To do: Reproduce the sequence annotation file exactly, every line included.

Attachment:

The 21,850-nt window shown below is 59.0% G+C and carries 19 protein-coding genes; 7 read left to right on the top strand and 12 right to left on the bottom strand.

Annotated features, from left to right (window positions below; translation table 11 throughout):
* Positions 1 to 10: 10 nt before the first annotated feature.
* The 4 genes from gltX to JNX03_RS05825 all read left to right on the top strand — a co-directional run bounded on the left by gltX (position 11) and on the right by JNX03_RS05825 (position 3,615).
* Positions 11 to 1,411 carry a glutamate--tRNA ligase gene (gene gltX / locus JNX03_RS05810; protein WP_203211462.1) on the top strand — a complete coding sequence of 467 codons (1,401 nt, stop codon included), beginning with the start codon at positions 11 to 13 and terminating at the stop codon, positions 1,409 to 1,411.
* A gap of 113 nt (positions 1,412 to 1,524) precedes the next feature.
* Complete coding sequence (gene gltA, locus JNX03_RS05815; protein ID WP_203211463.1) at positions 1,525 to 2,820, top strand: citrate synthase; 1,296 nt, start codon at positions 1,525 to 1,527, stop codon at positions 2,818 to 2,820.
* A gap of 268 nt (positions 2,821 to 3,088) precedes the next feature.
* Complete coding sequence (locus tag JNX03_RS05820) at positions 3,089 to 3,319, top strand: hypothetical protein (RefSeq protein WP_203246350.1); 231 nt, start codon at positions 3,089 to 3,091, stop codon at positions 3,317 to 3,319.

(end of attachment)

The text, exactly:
The 21,850-nt window shown below is 59.0% G+C and carries 19 protein-coding genes; 7 read left to right on the top strand and 12 right to left on the bottom strand.

Annotated features, from left to right (window positions below; translation table 11 throughout):
* Positions 1 to 10: 10 nt before the first annotated feature.
* The 4 genes from gltX to JNX03_RS05825 all read left to right on the top strand — a co-directional run bounded on the left by gltX (position 11) and on the right by JNX03_RS05825 (position 3,615).
* Positions 11 to 1,411 carry a glutamate--tRNA ligase gene (gene gltX / locus JNX03_RS05810; protein WP_203211462.1) on the top strand — a complete coding sequence of 467 codons (1,401 nt, stop codon included), beginning with the start codon at positions 11 to 13 and terminating at the stop codon, positions 1,409 to 1,411.
* A gap of 113 nt (positions 1,412 to 1,524) precedes the next feature.
* Complete coding sequence (gene gltA, locus JNX03_RS05815; protein ID WP_203211463.1) at positions 1,525 to 2,820, top strand: citrate synthase; 1,296 nt, start codon at positions 1,525 to 1,527, stop codon at positions 2,818 to 2,820.
* A gap of 268 nt (positions 2,821 to 3,088) precedes the next feature.
* Complete coding sequence (locus tag JNX03_RS05820) at positions 3,089 to 3,319, top strand: hypothetical protein (RefSeq protein WP_203246350.1); 231 nt, start codon at positions 3,089 to 3,091, stop codon at positions 3,317 to 3,319.